The U.N. Security Council stressed the need to bring the "perpetrators, organizers, financiers and sponsors of these reprehensible acts of terrorism to justice."
 
A number of embassies and foreign organizations have offices in the area of the attack, and many Afghan officials live nearby.
 
A January 4 Taliban attack at the gateway to a large NATO base in central Kabul did not inflict any casualties. The same day, a suicide bomber struck a coalition base in Nangahar province, killing one NATO soldier. Five militants were killed trying to storm the base after the attack.

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Comments
     
by: JKF from: Great North (Canada)
January 20, 2014 1:29 AM
The sit in Afghanistan continues to deteriorate; this latest criminal terrorist attack, against innocent civilians, demonstrates very clearly, that the massive security effort, by the Afghan gvmt, in Kabul, only works in some areas/sometimes but not others; worse case deliberate relaxation of the security cordon, best case just incompetence The refusal of Kharzai to sign the security agreement, is another clear indicator as to the ideology of Kharzai; the continued restrictions wrt movement and even operations, imposed by Kharzai, is also a clear indicator wich reflects on the negative security outcomes, that are observed; the fact that the pre-election process is not rolling out in any significant manner, also is an indicator of what maybe occurring; other indicators re drug production; re corruption; etc make it appear that Kharzai wants the West out ASAP, an increased level of instability will leave no other option, but to call for emergency rule, delay the elections, thus Kharzai/his chronies will be able to remain in power... a type of scenario that has been seen many times before. It certainly does not look good. Innocent courageous civilians, local and from other countries, trying to better the lives of ordinary Afghan people are paying the ultimate price for retaining the status quo; very horrific situation.

by: MikeBarnett from: USA
January 19, 2014 4:18 PM
The main goal in these attacks is to prove that the government cannot protect its people, its primary duty. This attack also hit foreign officials who normally have higher levels of protection, so it would have a bigger impact among Afghans. The West wants islamic insurgents to stand in open fields where western troops can engage in ritualized forms of mass murder using cluster munitions, rapid fire cannons, and other high tech weapons. The insurgents use weapons and tactics that allow them a higher likelihood of inflicting casualties on those that they view as enemies whether the West likes these tactics or not. Finally, the US will leave at the end of 2014 because Afghans will not permit the trial of western troops in the West for crimes committed in Afghanistan. This same problem caused the US to leave Iraq at the end of 2011. Extraterritoriality ended with imperialism.

by: Kafantaris from: Warren, Obio
January 19, 2014 10:35 AM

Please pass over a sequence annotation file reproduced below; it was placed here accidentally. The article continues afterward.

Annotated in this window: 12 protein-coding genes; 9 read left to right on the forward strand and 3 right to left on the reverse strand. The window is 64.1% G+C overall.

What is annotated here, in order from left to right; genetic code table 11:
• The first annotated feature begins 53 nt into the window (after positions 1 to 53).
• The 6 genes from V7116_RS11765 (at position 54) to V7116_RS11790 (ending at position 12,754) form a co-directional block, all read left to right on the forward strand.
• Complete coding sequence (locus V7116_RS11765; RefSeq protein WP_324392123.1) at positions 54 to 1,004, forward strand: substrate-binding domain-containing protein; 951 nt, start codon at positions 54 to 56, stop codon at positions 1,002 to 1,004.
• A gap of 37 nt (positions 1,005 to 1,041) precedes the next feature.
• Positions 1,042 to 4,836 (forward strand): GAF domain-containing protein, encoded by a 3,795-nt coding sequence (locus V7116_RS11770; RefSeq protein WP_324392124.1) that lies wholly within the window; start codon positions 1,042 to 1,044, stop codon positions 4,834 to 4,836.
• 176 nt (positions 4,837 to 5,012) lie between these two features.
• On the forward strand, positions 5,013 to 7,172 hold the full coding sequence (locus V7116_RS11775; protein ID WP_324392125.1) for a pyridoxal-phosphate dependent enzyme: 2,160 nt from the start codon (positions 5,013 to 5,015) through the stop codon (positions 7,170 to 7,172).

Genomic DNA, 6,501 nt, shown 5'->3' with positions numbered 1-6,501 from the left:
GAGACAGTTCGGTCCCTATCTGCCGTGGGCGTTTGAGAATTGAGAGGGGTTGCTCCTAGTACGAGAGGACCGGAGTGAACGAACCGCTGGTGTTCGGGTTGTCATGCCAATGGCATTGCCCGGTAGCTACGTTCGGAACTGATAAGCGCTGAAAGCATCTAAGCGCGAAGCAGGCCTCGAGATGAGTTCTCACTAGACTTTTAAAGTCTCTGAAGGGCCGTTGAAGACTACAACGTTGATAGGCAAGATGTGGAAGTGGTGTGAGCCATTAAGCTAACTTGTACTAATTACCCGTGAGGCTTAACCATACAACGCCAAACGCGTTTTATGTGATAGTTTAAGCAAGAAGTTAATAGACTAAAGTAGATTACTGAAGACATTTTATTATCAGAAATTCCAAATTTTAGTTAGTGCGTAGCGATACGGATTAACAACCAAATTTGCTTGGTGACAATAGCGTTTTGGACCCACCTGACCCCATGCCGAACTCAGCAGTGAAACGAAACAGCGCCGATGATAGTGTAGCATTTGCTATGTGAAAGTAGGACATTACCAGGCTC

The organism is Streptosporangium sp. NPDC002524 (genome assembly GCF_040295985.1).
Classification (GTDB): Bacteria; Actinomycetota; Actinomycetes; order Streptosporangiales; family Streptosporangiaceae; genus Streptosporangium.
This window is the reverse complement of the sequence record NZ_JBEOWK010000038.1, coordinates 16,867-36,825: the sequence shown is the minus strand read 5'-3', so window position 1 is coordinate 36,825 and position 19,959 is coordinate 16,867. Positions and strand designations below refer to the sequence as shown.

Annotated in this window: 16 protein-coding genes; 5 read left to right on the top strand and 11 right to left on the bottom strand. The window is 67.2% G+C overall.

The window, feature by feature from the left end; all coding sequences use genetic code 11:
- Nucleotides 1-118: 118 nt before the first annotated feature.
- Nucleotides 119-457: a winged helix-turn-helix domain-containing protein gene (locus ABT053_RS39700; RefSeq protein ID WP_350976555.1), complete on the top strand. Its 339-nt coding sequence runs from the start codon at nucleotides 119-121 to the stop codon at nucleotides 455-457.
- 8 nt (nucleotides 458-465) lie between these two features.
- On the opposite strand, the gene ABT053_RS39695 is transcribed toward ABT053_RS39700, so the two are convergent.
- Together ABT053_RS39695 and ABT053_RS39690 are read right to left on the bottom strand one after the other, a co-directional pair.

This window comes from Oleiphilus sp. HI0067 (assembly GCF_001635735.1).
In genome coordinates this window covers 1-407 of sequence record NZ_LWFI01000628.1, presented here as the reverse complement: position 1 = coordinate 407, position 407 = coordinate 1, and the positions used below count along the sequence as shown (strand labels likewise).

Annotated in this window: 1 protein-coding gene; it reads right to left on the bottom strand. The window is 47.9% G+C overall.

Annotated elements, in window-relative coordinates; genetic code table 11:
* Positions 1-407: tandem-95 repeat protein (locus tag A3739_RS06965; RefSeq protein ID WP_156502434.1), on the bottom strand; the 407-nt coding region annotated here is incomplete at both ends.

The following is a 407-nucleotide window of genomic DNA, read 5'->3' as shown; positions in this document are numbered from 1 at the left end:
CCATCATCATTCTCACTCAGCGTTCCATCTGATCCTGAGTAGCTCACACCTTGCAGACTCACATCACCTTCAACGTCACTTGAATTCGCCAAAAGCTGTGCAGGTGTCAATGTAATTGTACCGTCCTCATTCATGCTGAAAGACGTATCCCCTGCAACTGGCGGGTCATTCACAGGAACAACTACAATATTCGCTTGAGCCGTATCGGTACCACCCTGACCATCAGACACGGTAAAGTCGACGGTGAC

Why would the Taliban want to lay down their arms? This is all they have.
They live in a world they don't understand or have any interest in doings so. They understand how to survive -- exactly as their forefathers did -- and don't want to change one iota from that. Indeed, they'll kill anyone who tries to change them -- and as easily as they kill an animal.
Yes, the life they live is all they know, and absolutely don't want to learn any other way. So forget about education, or women's rights, or the fair treatment of anybody. What they say goes, fair or not.
How your bring this mindset to the 21st century without education and not get blown up is the challenge. But for the time being, either we kill the Taliban hotheads or they'll kill us; there's no dealing with them.

by: powerandprivilege from: USA
January 19, 2014 10:12 AM
Follow the money trail that is used to arm our enemies. Subversives abound.....

by: rd from: ks
January 18, 2014 6:45 PM
It is not the majority that wants USA out. It is the taliban . You might remember these people are the ones that attacked New York during the day, when the most possible citizens were present.
In Response

by: Waqar Khan from: NYC
January 19, 2014 11:42 AM
Firstly, Taliban never had attacked New York. Taliban were created by the USA and Saudi to fight the Soviet. No one want us in Afghanistan. This war is illegal and the majority of the US doesn't support it. Osama is dead, and now we are wasting our time there....

by: Markt from: Virginia
January 18, 2014 5:15 PM
if the Afghan government does not want U.S. forces in their country, then by all means, get our people out of there. There is absolutely no reason for our forces to stay in a country that does not want them there. Keep our own people alive by getting them out, and let them kill and destroy each other with reckless abandon, if that is their wont to do so. There is no negotiating with these militants, they only know death and destruction and are blind and deaf to everything else. We will see (after our forces have gone) how quickly they want us back when the Taliban do seize that country back. It is their bed, let them lie in it.
In Response

by: kamikrazee from: kansas
January 19, 2014 10:15 AM
I don't know what the majority of Afghan's want. The president of Afghanistan is playing both ends against the middle in terms of finalizing an agreement prior to elections to keep or remove troops from his country. He is i a difficult position, but he is using the American presence as an excuse for his positions vis a vis the Taliban.

At this point, I say stop selling weapons to the region, period. There are no dependable allegiances. Let them have the place.
In Response

by: ahsan from: kabul
January 19, 2014 6:46 AM
No dear Markt the people are doing such an anti humanity activaty among poor people of this country who has passed 30 years of civil war injustice are not afghan people they came from borders i think you saw the family of victim there was seven daughter left after him.the victim was an afghan a driver